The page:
BEIJING, Sept. 30 (Xinhua) -- Ma Weiwei, a travel agent at a China Comfort Travel outlet in downtown Beijing, was a little upset as he handled a stack of tour contracts for the upcoming seven-day National Day holiday.
"It was twice in thickness last year," he said. "The number of customers has dropped by nearly 60 percent from last year."
The drop in customers is not just a headache for Ma, but for many of China's travel agencies, which heavily rely on package tours to profit.
Tour prices, especially those for Hong Kong, Macao, Thailand and Malaysia, have shot up, in large part because of China's first tourism law, which will come into effect on Oct. 1.
The new law bans the rampant practice of "zero- or negative-fare tours" in the country, which refers to tour services sold by travel agents at or below cost in order to attract travelers, who are later forced to purchase goods or tip agents during their tours.
As a result of adding previously hidden costs to package prices, the price for a seven-day tour to Thailand at Ma's company has shot up to 6,800 yuan (1,106 U.S. dollars) from the previous price of 3,800 yuan.
Many travel agencies have promised that there will be no purchasing, tipping, or paid travel sessions other than those listed in the contracts.
Du Yili, deputy director of the China National Tourism Administration, said that rather than considering the changes to be price hikes, "the current rises signal a return to the normal level."
"It shows that the new law has already had a positive impact," Du said. "The travel agencies have adjusted their business operations according to the rules stipulated in the law."
"If a temporary market downturn were to bring long-term and healthy development of the tourism industry, it would be worthwhile," she said.
Dai Bin, head of the China Tourism Academy, pointed out that the influence of rising prices should not be overestimated, because package tours only accounted for about 3.8 percent of total domestic trips made last year.
The tourism law is designed to address industry woes, protect tourists' interests, and foster the industry's sustainable growth.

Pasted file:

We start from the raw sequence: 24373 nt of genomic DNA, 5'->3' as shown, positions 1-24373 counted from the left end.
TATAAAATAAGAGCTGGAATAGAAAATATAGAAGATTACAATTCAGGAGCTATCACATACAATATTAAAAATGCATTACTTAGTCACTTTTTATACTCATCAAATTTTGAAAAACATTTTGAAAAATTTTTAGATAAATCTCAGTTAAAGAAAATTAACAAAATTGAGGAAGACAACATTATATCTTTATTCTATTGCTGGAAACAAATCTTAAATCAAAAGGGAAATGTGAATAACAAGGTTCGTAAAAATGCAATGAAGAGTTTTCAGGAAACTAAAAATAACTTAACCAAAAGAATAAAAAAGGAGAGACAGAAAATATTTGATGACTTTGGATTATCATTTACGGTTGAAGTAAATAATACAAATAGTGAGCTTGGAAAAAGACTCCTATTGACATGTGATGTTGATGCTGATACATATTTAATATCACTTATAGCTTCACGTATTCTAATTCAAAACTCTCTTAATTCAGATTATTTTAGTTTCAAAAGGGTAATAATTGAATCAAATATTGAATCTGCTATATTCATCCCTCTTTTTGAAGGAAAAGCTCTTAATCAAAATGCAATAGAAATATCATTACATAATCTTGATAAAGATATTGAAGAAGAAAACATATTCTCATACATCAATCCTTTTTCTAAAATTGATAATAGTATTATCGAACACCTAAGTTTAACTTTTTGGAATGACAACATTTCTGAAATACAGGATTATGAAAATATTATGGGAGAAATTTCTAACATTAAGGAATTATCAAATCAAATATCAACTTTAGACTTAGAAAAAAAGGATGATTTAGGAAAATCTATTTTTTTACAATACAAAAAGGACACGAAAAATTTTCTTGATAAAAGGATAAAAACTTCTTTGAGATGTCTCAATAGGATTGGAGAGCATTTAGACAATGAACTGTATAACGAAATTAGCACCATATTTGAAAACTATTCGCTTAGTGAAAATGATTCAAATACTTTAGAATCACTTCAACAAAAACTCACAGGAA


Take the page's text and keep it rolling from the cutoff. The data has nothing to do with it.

Apart from "zero- or negative-fare tours," the new law also outlined measures to address key problems -- unfair competition, wanton price hikes and congestion in scenic spots -- which have plagued the industry and aroused strong public discontent.
The new law also includes clauses ensuring tourists' rights to know, choose, receive aid, and be respected during their travels, while advising them to behave at the same time.
The long-awaited law, which had been in development for about 30 years, was adopted by China's top legislature on April 25.
"It is high time to introduce this law," Dai Bin said.
"The law answers both the demand to regulate the fast-developing tourism industry and the call from the central authority to build the sector into a pillar industry," he said.
The country's tourism sector has undergone dramatic changes over the past decades.
In the 1980s, tourism remained a privilege for only a few in China, mainly foreigners and overseas Chinese, while ordinary Chinese mainly acted as service providers in the sector.
Over the past 30 years, the sector has gradually grown into a pillar industry of the national economy, and China's domestic travel market has grown into the world's largest.
China now has about 25,000 travel agencies, more than 20,000 scenic spots, and more than 13.5 million people employed in the tourism industry.
The major consumers in the travel market now are members of the general public.
Figures from China's tourism authority show that domestic tourists made 2.96 billion trips and Chinese tourists traveling overseas made 83.18 million trips in 2012 -- about two to three trips per person a year on average.
China previously had no specific law concerning tourism, but did have some administrative rules concerning travel agencies and tour guides, which have failed to solve many "deep-rooted problems" regarding the sector.
Dun Jidong, senior travel marketing manager at China's leading online travel agency, Ctrip, said the new law will inevitably lead to a reshuffle in the tourism industry.
"By setting legal curbs on business operations, illegal practices will be phased out and regular travel agencies will have greater room for development," he said.
Dun said the new law will require travel agencies to use product innovation and high-quality service, instead of tempting prices, to attract customers.
"The new law, however, has to be strictly carried out to have its due effect," he said. "A 'zero tolerance' attitude should be adopted to counter violations."